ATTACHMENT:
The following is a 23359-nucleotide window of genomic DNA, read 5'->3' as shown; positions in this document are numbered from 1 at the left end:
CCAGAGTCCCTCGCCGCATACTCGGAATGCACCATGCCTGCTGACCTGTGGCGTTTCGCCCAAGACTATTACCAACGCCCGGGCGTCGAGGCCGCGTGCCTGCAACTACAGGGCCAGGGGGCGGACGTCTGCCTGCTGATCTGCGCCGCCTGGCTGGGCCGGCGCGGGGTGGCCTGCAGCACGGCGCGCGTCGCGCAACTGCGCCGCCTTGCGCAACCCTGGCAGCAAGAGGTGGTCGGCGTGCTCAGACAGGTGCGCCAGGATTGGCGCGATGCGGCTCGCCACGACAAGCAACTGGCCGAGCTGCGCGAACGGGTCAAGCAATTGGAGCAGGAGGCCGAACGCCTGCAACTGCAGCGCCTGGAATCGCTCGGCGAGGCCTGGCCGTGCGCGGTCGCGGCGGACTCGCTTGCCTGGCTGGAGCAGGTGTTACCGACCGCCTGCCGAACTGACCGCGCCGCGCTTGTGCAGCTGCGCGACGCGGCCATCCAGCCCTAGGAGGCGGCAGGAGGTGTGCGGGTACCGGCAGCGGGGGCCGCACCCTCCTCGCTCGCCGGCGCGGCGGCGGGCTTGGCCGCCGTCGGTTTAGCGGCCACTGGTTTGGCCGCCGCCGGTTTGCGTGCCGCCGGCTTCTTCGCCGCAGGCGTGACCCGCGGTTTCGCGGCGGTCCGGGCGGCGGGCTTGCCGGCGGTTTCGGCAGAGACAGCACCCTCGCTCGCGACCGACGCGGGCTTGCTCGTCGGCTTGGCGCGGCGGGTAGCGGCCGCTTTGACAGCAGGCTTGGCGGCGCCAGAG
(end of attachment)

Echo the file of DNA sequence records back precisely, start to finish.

The following is a 23359-nucleotide window of genomic DNA, read 5'->3' as shown; positions in this document are numbered from 1 at the left end:
CCAGAGTCCCTCGCCGCATACTCGGAATGCACCATGCCTGCTGACCTGTGGCGTTTCGCCCAAGACTATTACCAACGCCCGGGCGTCGAGGCCGCGTGCCTGCAACTACAGGGCCAGGGGGCGGACGTCTGCCTGCTGATCTGCGCCGCCTGGCTGGGCCGGCGCGGGGTGGCCTGCAGCACGGCGCGCGTCGCGCAACTGCGCCGCCTTGCGCAACCCTGGCAGCAAGAGGTGGTCGGCGTGCTCAGACAGGTGCGCCAGGATTGGCGCGATGCGGCTCGCCACGACAAGCAACTGGCCGAGCTGCGCGAACGGGTCAAGCAATTGGAGCAGGAGGCCGAACGCCTGCAACTGCAGCGCCTGGAATCGCTCGGCGAGGCCTGGCCGTGCGCGGTCGCGGCGGACTCGCTTGCCTGGCTGGAGCAGGTGTTACCGACCGCCTGCCGAACTGACCGCGCCGCGCTTGTGCAGCTGCGCGACGCGGCCATCCAGCCCTAGGAGGCGGCAGGAGGTGTGCGGGTACCGGCAGCGGGGGCCGCACCCTCCTCGCTCGCCGGCGCGGCGGCGGGCTTGGCCGCCGTCGGTTTAGCGGCCACTGGTTTGGCCGCCGCCGGTTTGCGTGCCGCCGGCTTCTTCGCCGCAGGCGTGACCCGCGGTTTCGCGGCGGTCCGGGCGGCGGGCTTGCCGGCGGTTTCGGCAGAGACAGCACCCTCGCTCGCGACCGACGCGGGCTTGCTCGTCGGCTTGGCGCGGCGGGTAGCGGCCGCTTTGACAGCAGGCTTGGCGGCGCCAGAG